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Eastern Spinebill  -  Acanthorhynchus tenuirostris
Eastern Spinebill Eastern Spinebill. This is a male with glossy black crown; females have a satin grey crown. This Tasmanian bird is reported to be subspecies dubius and to be browner than mainland spinebills.
map map The Eastern Spinebill - Acanthorhynchus tenuirostris - is a small, active, honeyeater with a long, curved, pointed beak for probing into tubular flowers for nectar. The tongue is long and almost tubular tipped with short serrations for licking. They also take insects, mainly to feed their young, but adults rely almost entirely on nectar for food. Length 15 to 16 centimetres.

Crown and side of the face are glossy black to below the eye; collar is russet grading to grey-brown on the back; rump is grey. Throat and breast white, flanked by broad black crescents; the centre of the throat has a deep chestnut-brown patch. Under parts are tawny-rufous. Wings and tail are glossy black, outer tail feathers prominently edged with white. Eye is crimson-red, bill, legs and feet black. Females are similar to males but have a sating rey crown instead of a black crown

Immature birds are olive-brown above, plain yellow-buff below. The throat is cream grading to a tawny belly without the adult's black markings. Eye is brown.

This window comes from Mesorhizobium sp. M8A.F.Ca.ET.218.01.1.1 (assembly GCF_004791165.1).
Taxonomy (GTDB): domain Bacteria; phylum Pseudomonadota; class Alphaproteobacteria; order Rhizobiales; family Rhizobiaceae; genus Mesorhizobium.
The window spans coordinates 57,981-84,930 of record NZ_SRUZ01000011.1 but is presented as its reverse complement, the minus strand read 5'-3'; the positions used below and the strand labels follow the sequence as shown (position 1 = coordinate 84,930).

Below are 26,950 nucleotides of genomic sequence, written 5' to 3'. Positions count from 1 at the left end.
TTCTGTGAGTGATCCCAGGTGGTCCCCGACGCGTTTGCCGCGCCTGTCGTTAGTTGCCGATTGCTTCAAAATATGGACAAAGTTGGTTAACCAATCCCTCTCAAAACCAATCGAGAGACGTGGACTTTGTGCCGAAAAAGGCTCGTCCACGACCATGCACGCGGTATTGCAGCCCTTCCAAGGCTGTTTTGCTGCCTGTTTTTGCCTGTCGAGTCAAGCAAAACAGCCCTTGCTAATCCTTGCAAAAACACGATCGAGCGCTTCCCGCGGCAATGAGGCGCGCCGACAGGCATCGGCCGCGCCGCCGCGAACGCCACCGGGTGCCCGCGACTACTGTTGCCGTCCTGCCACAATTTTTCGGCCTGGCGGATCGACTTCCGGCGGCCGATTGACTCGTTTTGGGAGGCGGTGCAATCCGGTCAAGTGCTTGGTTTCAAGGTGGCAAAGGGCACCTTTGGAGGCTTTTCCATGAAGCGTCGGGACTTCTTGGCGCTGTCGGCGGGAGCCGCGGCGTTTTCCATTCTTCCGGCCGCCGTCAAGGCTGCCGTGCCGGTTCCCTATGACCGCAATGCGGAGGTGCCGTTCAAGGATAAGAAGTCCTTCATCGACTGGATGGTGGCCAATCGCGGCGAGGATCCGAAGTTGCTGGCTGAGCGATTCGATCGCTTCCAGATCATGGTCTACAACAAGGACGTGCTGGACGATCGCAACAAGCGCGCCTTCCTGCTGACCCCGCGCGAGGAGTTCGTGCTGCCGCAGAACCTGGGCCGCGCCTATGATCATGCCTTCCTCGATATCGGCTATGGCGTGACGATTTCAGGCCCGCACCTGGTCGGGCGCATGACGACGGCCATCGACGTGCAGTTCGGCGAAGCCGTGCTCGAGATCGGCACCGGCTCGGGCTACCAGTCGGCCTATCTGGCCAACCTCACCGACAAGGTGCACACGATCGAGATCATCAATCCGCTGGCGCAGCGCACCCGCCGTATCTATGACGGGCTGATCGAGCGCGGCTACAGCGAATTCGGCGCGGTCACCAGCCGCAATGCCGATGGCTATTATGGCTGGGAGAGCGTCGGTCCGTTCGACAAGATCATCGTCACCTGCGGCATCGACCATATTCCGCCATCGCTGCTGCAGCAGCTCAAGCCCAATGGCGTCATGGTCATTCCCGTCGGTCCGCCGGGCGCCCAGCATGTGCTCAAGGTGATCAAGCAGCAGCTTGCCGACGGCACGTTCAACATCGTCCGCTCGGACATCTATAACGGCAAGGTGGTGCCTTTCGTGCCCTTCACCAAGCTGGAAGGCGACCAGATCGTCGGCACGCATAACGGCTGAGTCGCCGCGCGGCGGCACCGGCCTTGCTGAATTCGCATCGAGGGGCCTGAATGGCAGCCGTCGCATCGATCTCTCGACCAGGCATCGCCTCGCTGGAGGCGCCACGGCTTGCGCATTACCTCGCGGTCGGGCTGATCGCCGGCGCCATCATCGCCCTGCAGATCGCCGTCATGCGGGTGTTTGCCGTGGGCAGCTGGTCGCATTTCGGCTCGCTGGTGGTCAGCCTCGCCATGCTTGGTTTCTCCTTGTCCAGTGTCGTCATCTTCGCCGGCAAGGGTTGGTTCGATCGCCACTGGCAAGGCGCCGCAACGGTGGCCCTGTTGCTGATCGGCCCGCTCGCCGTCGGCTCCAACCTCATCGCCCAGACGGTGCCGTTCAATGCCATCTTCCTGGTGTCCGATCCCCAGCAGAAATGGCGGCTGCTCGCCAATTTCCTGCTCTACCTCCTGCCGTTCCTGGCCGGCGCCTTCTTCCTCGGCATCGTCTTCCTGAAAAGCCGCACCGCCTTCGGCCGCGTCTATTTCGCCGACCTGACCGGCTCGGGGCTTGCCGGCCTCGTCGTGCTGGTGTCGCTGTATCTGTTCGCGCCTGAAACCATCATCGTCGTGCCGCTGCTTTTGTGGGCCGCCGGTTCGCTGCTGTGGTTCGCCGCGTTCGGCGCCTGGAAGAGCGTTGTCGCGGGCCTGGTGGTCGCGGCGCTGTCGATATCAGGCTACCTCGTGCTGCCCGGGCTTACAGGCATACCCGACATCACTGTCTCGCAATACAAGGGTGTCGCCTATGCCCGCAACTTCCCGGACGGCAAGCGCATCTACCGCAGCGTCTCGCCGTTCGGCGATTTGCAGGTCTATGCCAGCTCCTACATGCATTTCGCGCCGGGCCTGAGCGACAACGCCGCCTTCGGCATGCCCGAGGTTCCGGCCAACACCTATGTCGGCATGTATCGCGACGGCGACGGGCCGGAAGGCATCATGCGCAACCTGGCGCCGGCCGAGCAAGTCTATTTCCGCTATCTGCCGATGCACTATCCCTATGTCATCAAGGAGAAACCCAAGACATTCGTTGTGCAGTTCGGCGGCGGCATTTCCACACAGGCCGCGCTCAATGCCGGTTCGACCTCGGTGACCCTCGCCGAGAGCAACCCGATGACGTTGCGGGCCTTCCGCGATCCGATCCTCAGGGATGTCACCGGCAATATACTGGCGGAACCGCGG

Lives in forest, woodlands, heathlands, flowering shrubs, thickets and gardens. Feeds alone or in loose groups foraging in shrubs in the forest under story and through taller heaths, mostly within a metre or two of the ground. They flutter about perching to probe a flower before dashing to the next flowering shrub in swooping undulations with a noisy whirr-whirr and tail flashing white. Reported to hover like a hummingbird.

Distributed in coastal south-east Australia from about Maryborough/Fraser Island south to Victoria, Tasmania (rare on Bass Strait Islands); this distribution extends well inland in south-east Queensland and north-east New South Wales. Another subspecies is found around the Mt Lofty Ranges and Kangaroo Island. There is another distribution in the Queensland highlands above 500 metres elevation inland from the coast between Cooktown in the north to Eungella Nat Pk north of Mackay.

Four subspecies are recognised:
  dubius - in Tasmania and possibly on Bass Strait Islands; these birds are browner in colour.
  tenuirostris - in South-east Queensland, New South Wales and Victoria.
  cairnsensis - a paler version found in the Queensland highlands.
  halmaturinus - Mt Lofty Ranges and Kangaroo Island.

Breeding takes place from August to March with a peak from October to January. The male defends a small territory with song-flights while the female builds the nest and incbuates the eggs; the male may bring nesting material and may occasionally help with incubation. The male assists with feeding the young. The nest is a cup of grass and plant fibre, lined with feathers or hair, attached to twigs at the rim,placed 1 to 5 metres above the ground in a tree or bushy shrub. Two or three eggs are laid; buff or buff-pink with chestnut or red-brown spots towards the larger end; oval, about 17 by 13 millimetres. Incubation about 14 days, mainly by female.

Similar species: Crescent Honeyeater, Tawny-crowned Honeyeater.


 ¶  Genus Acanthorhynchus is in Family Meliphagidae the large family containing Honeyeaters, Spinebills, Wattlebirds, Miners, Chats and Friarbirds.



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